YouTube Partnership Program Changes – Losing Partner

YouTube Partnership Program Changes – Losing Partner

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A lot of people including myself (for my second channel nobody knows about), were recently met with an email notification from YouTube announcing new updates to the YouTube Partnership Program (YPP), which has removed a vast amount of YouTubers from the program, essentially completely removing their ability to allow advertisements on their videos via Google Adsense. Many people are very angry about this, not including myself, let me explain why.

YouTube Partnership Program

 

YouTube Controversy

YouTube has been met with quite a bit of controversy the past few years, including the Adpocalypse, Adpocalypse 2.0, Jake Paul, creepy videos targeting children via YouTube Kids, and beyond. As a business owner myself, I can only imagine how stressful these challenges are for a company that relies on a vast userbase that usually does not understand why some decisions, even very unpopular ones, need to be made.

The latest decision to raise the requirements to become a “YouTube Partner” is a good idea in theory to combat malicious accounts from gaming the advertising system. I agree with the move and am eager to see how advertisers react to this. My reasoning behind supporting this move is because it is advertiser friendly. Many large advertisers with massive annual advertising budgets have been pulling their ads from the YouTube platform, which is bad for both YouTube and YouTubers alike. It’s less money being pumped into the ecosystem, which means less money to go around, which means getting paid less for your efforts. YouTube understands this, as their business model is advertising on videos, and they are making moves to stimulate advertisers into coming back to the platform and increasing their budgets. We need to support YouTube’s attempts to get advertisers to come back. Plain and simple.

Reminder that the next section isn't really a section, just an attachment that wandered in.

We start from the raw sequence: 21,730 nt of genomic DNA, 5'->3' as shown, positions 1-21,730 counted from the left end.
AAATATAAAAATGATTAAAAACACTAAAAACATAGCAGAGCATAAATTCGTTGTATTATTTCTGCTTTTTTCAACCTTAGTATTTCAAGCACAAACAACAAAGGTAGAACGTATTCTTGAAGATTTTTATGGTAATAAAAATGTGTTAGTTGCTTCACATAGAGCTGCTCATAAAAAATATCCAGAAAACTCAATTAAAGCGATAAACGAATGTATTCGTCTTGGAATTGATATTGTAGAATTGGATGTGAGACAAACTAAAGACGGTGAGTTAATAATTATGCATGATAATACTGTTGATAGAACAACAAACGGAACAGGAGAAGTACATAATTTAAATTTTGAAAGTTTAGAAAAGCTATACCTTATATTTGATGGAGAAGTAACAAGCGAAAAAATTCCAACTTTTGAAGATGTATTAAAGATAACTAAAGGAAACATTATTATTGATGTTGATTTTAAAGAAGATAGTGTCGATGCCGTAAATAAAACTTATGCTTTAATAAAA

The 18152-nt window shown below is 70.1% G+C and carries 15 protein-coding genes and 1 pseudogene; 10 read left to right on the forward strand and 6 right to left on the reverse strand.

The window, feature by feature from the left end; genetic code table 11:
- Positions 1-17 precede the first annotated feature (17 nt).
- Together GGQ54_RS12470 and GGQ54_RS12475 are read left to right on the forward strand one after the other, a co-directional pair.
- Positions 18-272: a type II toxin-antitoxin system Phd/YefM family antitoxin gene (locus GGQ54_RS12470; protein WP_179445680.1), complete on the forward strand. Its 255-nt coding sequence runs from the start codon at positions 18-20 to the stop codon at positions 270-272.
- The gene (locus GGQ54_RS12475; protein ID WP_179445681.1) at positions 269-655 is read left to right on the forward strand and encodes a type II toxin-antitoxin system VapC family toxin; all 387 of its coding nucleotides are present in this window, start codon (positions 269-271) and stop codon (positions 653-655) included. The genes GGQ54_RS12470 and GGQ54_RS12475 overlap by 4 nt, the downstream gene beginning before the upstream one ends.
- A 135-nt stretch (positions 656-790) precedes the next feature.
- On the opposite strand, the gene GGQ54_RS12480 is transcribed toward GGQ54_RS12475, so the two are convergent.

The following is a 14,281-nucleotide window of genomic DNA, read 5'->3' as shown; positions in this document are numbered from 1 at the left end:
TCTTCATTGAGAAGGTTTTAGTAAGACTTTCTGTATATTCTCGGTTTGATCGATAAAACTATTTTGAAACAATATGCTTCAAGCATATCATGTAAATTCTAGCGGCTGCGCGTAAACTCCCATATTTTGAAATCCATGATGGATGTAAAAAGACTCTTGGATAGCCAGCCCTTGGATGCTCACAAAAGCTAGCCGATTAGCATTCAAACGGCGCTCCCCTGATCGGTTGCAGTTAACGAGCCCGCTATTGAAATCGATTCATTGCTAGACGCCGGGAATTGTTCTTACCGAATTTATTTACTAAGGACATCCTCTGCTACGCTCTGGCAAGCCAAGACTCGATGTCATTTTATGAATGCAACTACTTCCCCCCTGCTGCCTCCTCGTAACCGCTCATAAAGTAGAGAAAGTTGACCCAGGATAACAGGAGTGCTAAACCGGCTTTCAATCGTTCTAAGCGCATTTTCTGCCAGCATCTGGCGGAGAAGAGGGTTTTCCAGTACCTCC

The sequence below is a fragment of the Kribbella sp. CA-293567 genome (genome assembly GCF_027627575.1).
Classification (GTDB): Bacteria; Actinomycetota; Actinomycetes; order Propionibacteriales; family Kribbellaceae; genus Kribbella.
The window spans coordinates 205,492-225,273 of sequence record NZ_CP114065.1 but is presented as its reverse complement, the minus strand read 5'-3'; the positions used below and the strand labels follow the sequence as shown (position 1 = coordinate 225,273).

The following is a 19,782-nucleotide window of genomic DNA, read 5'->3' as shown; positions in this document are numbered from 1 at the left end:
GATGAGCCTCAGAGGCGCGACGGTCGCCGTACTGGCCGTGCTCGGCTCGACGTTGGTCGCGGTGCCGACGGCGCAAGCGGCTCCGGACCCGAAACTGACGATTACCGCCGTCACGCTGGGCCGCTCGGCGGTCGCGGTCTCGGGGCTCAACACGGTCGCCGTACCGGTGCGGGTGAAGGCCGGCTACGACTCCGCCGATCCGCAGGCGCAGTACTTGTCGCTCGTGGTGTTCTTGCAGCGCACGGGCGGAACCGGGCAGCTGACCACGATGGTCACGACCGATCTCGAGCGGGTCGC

Entitlement on YouTube

I have witnessed among many of my YouTuber friends, a sense of entitlement with advertisements, and a belief that advertisers should be forced to advertise on their channel, even if the content goes against what an advertiser would want their ads to be associated with. Let me be very clear. Forcing someone to advertise on your content when they don’t want to is wrong. They are the customer, you are one of millions of platforms they can advertise on. If you want someone to pay you to be advertised, you need to meet their requirements, or else they will go to someone else who is willing to play by their rules. Forcing a company to pay to advertise on content they don’t want to be associated with is immoral and wrong. Imagine if someone dictated how you spend your own hard earned money, no matter how much you disagree with spending it how they want you to.

YouTube is a Business